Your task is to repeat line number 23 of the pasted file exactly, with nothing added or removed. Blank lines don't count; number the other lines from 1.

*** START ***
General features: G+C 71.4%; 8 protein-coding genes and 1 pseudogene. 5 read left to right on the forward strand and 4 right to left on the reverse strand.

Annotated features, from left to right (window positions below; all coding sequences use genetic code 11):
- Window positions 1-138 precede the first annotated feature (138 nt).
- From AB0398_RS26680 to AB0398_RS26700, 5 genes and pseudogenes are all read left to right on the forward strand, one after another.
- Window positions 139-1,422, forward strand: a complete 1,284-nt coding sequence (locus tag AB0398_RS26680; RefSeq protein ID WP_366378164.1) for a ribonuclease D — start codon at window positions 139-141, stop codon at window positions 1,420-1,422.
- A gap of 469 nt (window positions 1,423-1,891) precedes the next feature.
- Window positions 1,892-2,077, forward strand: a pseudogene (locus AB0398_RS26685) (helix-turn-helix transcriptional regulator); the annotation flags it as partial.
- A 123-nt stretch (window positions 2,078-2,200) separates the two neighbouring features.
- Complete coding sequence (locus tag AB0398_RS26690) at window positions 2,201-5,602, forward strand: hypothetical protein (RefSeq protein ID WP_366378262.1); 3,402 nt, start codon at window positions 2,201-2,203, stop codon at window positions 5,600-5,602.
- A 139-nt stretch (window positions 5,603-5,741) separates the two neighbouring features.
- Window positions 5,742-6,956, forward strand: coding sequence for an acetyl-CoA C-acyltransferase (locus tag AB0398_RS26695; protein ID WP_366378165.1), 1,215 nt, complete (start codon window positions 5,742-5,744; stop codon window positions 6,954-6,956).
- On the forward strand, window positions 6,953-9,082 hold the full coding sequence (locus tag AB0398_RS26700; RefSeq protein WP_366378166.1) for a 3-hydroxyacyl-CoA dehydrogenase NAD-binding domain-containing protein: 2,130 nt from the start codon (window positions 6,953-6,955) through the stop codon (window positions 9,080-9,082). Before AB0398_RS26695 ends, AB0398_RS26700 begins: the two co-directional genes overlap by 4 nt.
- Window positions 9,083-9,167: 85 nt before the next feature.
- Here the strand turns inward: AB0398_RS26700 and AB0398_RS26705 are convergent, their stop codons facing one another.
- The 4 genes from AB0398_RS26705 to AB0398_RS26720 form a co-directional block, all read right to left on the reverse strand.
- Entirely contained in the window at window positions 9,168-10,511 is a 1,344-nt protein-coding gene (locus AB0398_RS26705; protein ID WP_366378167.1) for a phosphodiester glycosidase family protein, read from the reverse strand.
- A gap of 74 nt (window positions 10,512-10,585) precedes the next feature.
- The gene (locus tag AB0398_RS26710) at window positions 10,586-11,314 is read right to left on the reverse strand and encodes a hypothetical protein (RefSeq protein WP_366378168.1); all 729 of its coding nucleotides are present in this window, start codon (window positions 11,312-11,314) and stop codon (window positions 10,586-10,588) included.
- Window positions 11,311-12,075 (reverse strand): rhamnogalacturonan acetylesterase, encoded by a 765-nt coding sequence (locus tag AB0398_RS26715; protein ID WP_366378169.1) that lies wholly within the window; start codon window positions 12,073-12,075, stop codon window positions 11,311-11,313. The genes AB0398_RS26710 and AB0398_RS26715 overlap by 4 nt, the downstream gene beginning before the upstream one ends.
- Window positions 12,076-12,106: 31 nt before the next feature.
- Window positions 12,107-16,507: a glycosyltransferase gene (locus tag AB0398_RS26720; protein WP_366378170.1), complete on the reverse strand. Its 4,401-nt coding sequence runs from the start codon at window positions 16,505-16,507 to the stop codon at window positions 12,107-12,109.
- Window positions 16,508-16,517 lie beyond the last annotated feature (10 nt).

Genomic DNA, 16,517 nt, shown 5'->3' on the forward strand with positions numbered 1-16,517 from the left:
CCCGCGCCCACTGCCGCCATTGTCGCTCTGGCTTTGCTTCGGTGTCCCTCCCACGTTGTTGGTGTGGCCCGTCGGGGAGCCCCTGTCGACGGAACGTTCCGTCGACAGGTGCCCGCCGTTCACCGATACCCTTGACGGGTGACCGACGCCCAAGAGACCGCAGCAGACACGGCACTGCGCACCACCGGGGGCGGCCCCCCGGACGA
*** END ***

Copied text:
Genomic DNA, 16,517 nt, shown 5'->3' on the forward strand with positions numbered 1-16,517 from the left: